Since forest carbon stocks are stable or increasing in the countries that produce most of the world's forest products (Kauppi et al. 2006), it is reasonable to assume that globally, land managed for wood production is currently accumulating carbon at a rate at least equal to the accumulation in land managed to produce wood for the U.S. forest products industry. This amounts to 60 million tonnes C[O.sub.2] per year. At a time when global emissions are increasing, carbon sequestration in managed forests could provide important short- to intermediate-term benefits. Nonetheless, averaged over long times and areas, managed forests probably do not accumulate significant amounts of carbon.

The global forest products industry also affects global forest carbon stocks by planting new forests. Where new forests are planted on nonforestlands (i.e., afforestation) the new forest adds to stocks of carbon sequestered in global forests. Where planted forests are established by first clearing natural forests, however, there can be a net decline in the carbon stored on the affected land area since planted forests managed for wood production often store less carbon than natural forests.

At least one study has suggested that the net effect of establishing new managed forests has been to increase global stocks of sequestered carbon. Subak and Craighill (1999) examined the carbon gained through establishing new plantations as well as the carbon lost due to conversion of natural forests to plantations. They estimated the balance to be net sequestration of 158 million tonnes C[O.sub.2] per year although it was noted that the estimate was subject to considerable uncertainty.

Estimating the net effects of new forest establishment at the global level is difficult. There is great variability in forest carbon stocks, even within a single region and the impacts on soil carbon are complex. Available data indicate that during the 1990s, the land area converted from natural forest to planted forest was approximately equal to the land area converted from non-forest to planted forest (FAO 2001). Considering the likely impacts of these changes on carbon, it appears reasonable to conclude that, at worst, during the 1990s, the loss of carbon on natural forestland converted to planted forest was approximately offset by the increase in carbon stocks on non-forestland that was converted to planted forest. Again, this finding is subject to considerable uncertainty.

Finally, it is also necessary to consider the potential impacts of converting forestland to non-forestland; i.e., deforestation. While carbon stocks in European and North American forests are stable or increasing, those in Africa, Asia and South America are declining (FAO 2006b), mostly due to deforestation. The causes of deforestation are complex and vary from one location to another, but at the global scale, deforestation is "mainly due to conversion of forests to agricultural land ... " (FAO 2006b). The differences between countries accumulating forest biomass and countries losing forest biomass are not related to the size of the harvest, but rather to population density and income per capita with poor countries having high population densities being most at risk for deforestation. (Uusivuori et al. 2002, Kauppi et al. 2006) These and other studies indicate that the forest products industry, especially with respect to corporations using sustainable forest management practices, is not a significant contributor to carbon losses associated with deforestation.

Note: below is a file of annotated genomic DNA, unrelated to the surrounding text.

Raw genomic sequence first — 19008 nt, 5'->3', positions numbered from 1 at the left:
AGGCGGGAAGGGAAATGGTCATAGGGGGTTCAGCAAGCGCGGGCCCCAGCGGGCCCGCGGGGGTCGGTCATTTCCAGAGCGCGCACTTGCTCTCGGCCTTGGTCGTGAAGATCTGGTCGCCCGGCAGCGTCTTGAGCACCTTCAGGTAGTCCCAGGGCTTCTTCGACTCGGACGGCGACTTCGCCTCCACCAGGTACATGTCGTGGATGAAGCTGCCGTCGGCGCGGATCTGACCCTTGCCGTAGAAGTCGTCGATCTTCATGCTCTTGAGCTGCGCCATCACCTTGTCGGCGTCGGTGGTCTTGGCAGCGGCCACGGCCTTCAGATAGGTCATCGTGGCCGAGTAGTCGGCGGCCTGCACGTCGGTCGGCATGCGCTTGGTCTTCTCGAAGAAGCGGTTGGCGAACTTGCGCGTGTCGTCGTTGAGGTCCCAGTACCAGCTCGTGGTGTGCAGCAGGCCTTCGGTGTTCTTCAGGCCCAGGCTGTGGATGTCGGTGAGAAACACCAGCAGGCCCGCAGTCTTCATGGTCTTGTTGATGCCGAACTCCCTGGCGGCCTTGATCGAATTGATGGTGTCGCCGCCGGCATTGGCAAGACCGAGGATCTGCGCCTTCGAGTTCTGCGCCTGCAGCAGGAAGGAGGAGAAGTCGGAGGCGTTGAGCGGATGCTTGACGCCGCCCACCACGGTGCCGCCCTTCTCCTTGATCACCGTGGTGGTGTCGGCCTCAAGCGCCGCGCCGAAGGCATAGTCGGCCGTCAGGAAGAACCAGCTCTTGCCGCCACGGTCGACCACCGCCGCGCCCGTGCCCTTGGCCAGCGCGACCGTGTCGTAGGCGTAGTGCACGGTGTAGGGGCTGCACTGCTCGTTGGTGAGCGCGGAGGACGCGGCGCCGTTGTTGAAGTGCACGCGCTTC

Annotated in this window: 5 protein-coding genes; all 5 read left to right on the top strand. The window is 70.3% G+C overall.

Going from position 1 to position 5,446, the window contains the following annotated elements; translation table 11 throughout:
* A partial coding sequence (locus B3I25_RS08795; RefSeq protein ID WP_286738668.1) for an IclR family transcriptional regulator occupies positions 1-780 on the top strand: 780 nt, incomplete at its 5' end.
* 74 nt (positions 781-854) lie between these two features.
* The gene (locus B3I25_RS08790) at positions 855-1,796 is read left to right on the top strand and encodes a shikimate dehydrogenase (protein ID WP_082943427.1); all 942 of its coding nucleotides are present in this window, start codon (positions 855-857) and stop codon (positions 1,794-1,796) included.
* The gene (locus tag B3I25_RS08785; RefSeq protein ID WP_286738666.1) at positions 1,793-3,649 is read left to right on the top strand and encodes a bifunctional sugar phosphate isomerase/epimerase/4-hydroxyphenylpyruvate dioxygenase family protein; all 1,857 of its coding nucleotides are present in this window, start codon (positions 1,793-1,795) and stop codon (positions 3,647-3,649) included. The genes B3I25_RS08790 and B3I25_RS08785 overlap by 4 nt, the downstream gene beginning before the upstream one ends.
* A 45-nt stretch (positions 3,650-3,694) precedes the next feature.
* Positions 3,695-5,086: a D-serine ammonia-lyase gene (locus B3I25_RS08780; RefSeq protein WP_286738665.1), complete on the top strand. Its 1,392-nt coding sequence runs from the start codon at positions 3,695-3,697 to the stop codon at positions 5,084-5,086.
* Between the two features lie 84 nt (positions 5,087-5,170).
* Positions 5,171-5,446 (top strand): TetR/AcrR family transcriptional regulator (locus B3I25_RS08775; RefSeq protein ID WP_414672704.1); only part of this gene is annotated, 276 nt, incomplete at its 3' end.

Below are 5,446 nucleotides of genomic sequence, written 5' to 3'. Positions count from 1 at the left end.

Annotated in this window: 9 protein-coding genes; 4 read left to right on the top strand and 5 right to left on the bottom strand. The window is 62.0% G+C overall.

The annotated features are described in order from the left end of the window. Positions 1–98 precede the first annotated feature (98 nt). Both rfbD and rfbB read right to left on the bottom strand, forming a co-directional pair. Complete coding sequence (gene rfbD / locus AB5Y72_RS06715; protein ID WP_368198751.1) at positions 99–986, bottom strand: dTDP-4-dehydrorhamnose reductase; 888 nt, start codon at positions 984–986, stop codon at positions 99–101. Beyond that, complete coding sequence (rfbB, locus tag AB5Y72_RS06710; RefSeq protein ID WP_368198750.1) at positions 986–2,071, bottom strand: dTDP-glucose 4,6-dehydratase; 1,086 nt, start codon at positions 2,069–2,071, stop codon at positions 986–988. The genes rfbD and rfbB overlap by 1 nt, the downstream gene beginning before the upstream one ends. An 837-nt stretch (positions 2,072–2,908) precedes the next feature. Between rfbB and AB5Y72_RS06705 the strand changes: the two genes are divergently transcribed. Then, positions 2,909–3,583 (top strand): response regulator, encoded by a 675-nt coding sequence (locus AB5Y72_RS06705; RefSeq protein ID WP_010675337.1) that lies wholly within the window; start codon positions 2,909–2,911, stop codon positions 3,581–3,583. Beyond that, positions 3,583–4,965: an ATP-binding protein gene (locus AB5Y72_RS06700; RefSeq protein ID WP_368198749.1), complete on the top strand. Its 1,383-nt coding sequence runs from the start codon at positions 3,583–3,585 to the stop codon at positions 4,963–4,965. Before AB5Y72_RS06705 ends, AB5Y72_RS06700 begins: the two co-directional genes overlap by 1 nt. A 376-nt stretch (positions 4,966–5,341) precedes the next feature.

Sequestration in forest products in use

After manufacturing, forests products remain in use for periods varying from days to centuries. During this period, the carbon remains sequestered, delaying its return to the atmosphere. If carbon in products is being added to the in-use pool faster than it is being removed by the retirement of previously manufactured products, the stocks of carbon in the products-in-use pool will grow.

Stocks of carbon in products-in-use were estimated using FAO data and IPCC methods and, in most cases, default parameters recommended by IPCC. The expected times-in-use for various types of forest products were described using IPCC's first order equation method (IPCC 2006) and IPCC half-lives that vary by product type (IPCC 2003). Stocks of carbon in products-in-use were estimated for the period 1900 to 2005. The annual growth in the stocks of carbon in products-in-use averaged 55.4 million tonnes of carbon (approximately 200 million tonnes of carbon dioxide equivalents) per year between 2000 and 2005.